Taiwan: Tokyo’s New Ally?
In December 2022, the back-to-back visits by senior Japanese lawmakers, Koichi Hagiuda, Japan’s ruling Liberal Democratic Party (LDP) Policy Research Council chairman, and Hiroshige Seko, the upper house secretary general of the LDP, consolidated the narrative surrounding Japan’s accelerated strategic and diplomatic shift in its Taiwan stance. Hagiuda’s trip was the first by an LDP key official in 19 years. Earlier in July 2022, another high-level delegation led by former Defense Minister Shigeru Ishiba held talks with Taiwanese officials on regional security issues in order to prepare for and prevent escalation of any potential conflict in the Taiwan Strait and beyond.
Such recent high-profile visits are therefore historic in that they have disrupted the years of deference to not cross China’s “red line” on Taiwan – time and again reiterated as a “core interest” and an “inalienable” part of the People’s Republic of China’s territory (mandated by the one-China principle). Beijing has expectedly criticized the visits as a violation of “Japan’s commitment on the Taiwan issue” and an “irrational move to undermine stability in Straits.”
This disruption in Japan’s long-standing non-confrontational China diplomacy becomes more significant as these LDP leaders were close associates of the recently assassinated former Prime Minister Shinzo Abe – a vocal supporter of Taiwan (widely seen as a China hawk) and stronger Japan-Taiwan ties. Abe’s oft-quoted remarks linking a Taiwan contingency with Japan’s security interests have never seemed more prophetic for Japan’s security policy, which has decidedly changed course.
Defending Taiwan: No longer Anathema?
Although Japan’s tilt toward stepping up the rhetoric, if not as yet wholly embracing, the contentious Taiwan issue has been written on the wall for some time, 2021 with the US-Japan joint statement in April and the defence white paper in July truly set in motion Japan’s intent to include the Taiwan Strait’s “sense of crisis” in its official policy. This interlinking of security interests was clearly articulated by the Taiwanese President Tsai Ing-wen – who has pledged to deepen security cooperation between Taiwan and Japan, among other “like-minded” democracies, to safeguard regional security – when she stated that “on the issue of strategic safety Taiwan is a very critical line of defense of the first island chain.” For Japan, unilateral attempts to change the status quo by China in the Taiwan Strait thus provide the impetus to not just defend the neighboring Japanese territory but also undertake responsibility for the stability of the entire Indo-Pacific region.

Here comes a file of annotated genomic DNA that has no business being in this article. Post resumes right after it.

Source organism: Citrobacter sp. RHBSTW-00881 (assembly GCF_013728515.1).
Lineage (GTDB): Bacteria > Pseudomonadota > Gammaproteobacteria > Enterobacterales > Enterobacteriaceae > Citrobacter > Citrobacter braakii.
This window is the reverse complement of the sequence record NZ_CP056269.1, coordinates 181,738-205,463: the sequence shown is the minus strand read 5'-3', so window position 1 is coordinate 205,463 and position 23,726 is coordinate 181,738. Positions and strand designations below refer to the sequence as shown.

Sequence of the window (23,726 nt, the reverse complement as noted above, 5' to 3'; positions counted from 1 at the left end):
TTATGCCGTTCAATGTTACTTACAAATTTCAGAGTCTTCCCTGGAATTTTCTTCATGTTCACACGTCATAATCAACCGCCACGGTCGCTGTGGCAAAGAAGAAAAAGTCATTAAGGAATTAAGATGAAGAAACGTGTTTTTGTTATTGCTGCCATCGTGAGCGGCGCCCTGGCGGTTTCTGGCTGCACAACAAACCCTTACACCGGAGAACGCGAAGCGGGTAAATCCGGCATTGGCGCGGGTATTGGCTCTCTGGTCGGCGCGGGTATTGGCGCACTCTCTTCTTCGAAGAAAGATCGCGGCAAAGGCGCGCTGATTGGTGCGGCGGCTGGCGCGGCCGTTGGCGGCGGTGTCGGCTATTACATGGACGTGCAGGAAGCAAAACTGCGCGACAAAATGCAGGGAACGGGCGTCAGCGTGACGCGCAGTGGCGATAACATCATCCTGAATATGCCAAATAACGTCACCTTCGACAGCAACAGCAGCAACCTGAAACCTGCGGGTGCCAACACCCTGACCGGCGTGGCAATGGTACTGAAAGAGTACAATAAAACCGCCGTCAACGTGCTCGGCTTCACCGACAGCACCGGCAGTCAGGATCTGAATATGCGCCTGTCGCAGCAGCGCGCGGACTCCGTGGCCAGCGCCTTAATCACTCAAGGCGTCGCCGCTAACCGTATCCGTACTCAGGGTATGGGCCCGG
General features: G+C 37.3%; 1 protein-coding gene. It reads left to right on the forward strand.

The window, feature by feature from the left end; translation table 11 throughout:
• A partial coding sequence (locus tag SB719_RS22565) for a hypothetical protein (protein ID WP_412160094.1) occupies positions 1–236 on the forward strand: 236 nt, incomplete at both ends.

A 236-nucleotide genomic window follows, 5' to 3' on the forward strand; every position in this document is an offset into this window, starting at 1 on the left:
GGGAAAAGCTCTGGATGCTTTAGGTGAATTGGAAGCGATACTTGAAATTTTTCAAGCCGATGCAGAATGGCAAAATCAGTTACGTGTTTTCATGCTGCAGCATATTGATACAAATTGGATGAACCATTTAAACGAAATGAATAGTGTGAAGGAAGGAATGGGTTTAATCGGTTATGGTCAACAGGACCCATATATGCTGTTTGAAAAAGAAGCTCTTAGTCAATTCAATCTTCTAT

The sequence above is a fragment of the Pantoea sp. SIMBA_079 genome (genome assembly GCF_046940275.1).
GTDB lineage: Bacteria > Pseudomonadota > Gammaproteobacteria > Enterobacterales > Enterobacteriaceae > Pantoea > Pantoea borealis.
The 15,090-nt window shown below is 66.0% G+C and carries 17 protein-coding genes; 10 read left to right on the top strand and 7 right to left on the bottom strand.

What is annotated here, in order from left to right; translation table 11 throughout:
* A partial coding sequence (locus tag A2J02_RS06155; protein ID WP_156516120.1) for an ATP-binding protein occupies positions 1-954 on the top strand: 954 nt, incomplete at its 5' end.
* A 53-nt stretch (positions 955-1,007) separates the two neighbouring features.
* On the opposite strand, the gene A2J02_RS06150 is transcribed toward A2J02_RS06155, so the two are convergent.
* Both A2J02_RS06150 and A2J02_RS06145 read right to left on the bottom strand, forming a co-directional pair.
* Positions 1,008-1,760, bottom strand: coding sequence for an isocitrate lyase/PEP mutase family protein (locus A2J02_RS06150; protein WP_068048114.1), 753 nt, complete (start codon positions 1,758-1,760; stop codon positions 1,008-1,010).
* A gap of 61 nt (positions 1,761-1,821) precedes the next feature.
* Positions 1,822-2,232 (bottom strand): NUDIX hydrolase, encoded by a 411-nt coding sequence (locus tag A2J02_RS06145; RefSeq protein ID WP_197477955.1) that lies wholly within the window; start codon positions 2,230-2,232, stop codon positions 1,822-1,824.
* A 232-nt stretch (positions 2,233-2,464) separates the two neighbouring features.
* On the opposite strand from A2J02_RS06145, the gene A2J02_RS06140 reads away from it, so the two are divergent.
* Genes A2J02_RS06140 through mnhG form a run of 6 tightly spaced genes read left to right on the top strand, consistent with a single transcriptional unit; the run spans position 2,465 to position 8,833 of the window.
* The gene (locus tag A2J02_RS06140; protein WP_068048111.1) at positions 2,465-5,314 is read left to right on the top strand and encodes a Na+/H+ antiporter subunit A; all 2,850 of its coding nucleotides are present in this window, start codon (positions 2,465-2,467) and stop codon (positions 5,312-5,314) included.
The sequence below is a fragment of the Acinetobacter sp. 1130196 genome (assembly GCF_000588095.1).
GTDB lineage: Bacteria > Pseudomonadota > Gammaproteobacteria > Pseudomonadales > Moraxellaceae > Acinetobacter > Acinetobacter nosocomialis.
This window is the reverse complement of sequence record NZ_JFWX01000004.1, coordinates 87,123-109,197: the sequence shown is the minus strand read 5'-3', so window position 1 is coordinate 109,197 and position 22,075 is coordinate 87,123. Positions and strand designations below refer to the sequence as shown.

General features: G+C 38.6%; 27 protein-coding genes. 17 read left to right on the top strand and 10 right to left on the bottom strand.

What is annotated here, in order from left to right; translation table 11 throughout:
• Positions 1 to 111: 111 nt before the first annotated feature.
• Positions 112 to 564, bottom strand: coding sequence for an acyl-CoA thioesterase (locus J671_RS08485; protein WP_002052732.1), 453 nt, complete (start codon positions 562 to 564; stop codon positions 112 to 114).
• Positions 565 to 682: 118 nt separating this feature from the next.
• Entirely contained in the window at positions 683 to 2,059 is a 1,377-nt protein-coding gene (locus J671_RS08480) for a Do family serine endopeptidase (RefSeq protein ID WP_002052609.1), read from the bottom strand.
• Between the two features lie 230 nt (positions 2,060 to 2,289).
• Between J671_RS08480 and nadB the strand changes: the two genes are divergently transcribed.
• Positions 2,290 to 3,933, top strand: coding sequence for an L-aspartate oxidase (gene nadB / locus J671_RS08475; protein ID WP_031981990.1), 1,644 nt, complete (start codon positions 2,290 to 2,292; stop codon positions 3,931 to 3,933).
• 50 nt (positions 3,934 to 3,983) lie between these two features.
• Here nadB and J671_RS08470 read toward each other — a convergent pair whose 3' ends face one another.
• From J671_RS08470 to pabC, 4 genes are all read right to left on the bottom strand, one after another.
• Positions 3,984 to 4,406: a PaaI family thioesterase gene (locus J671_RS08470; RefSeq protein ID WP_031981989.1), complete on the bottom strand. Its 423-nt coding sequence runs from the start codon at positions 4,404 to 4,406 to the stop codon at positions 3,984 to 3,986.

Post the (controversial) Taiwan visit by the US House Speaker Nancy Pelosi in August 2022, the increase in Cross-Strait and Sino-Japanese tensions have furthered Japan’s resolve to strengthen deterrence, including tightening of ties with Taiwan. As a retaliation to the Pelosi visit, China not only conducted live-fire military drills that surrounded Taiwan, besides economic coercion and cyberattacks on Taiwanese infrastructure, but also fired multiple ballistic missiles that landed within Japan’s exclusive economic zone (EEZ).